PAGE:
I’ve been taking some time away from behind the wheel to breathe some fresh air and collect mosquito bites. Drove seven hours or so south, to rural N.C., to the farm.
Predating the Civil war by two decades, the farmhouse has some charming, if somewhat challenging idiosyncrasies. It was originally built as a log cabin, added to in sections over the years into a rambling, two-story clapboard home with an impressive stone chimney. The interior is mostly natural wood paneling, knotty pine, and floorboards made of broad old wood. No wall or door jam is completely square and no floor is level, much to the delight of children with marbles and race cars. The focus of the living room is a large, open, stone fireplace which was once used for cooking and has now been converted to nearly convincing gas logs. The second story floorboards are the ceiling of the rooms below, so sound travels a bit too efficiently. The walls and windows are rather porous to humidity and temperature compared to contemporary standards, and the air conditioning works well enough for the modern sections of the house, though definitely not for the second floor. One feels the elements more intensely living here.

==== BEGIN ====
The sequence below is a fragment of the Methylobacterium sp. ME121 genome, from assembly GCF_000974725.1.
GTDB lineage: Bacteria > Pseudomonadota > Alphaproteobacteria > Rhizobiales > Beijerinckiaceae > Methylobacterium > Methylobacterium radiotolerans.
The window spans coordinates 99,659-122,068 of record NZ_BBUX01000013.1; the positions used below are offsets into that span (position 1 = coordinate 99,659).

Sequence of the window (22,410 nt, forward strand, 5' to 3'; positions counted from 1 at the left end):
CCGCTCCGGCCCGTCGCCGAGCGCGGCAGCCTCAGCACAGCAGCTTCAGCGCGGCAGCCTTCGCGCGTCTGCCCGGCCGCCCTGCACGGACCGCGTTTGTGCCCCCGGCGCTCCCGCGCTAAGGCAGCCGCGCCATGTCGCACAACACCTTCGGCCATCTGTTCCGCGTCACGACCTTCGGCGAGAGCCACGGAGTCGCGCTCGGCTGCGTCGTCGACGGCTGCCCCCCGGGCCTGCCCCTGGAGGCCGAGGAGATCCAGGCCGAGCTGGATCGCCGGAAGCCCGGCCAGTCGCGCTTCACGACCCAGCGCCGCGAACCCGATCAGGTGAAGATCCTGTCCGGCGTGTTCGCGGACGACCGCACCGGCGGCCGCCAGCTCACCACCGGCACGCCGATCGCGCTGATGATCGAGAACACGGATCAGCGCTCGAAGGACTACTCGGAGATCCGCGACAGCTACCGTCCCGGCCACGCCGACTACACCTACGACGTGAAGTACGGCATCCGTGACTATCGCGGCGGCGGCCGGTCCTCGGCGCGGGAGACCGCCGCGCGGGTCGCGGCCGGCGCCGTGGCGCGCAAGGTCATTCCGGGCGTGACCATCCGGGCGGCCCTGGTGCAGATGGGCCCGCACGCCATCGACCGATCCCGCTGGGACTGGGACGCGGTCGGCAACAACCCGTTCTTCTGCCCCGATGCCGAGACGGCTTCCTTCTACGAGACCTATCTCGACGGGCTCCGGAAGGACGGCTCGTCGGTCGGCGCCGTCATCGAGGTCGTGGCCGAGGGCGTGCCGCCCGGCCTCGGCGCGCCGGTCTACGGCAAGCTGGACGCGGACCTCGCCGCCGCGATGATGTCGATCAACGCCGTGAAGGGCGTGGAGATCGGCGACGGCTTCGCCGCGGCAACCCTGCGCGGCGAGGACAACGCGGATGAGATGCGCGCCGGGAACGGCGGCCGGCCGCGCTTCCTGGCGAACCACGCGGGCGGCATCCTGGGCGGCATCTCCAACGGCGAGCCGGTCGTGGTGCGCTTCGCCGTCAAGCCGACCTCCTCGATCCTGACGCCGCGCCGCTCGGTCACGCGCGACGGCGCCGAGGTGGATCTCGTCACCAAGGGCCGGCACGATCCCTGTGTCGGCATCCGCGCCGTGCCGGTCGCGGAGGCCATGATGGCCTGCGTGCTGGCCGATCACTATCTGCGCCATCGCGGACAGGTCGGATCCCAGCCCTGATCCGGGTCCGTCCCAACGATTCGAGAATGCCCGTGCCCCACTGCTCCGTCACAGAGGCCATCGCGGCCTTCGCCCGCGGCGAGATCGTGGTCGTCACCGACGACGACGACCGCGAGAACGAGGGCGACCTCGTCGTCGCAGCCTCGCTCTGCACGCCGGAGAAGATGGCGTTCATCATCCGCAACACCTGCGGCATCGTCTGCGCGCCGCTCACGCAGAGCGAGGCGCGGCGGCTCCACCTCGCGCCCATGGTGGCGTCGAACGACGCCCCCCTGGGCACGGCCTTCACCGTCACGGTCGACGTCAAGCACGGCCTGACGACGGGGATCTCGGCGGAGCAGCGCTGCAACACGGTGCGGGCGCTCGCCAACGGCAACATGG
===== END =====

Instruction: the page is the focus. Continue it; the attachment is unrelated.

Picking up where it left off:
The place is rich in sounds, all times of night and day. One can hear a myriad of birdsongs in the early morning, insects buzzing all day and a chorus of frogs and crickets by the pond at night. I always liked falling asleep to the pond sounds.
A small green pollinator.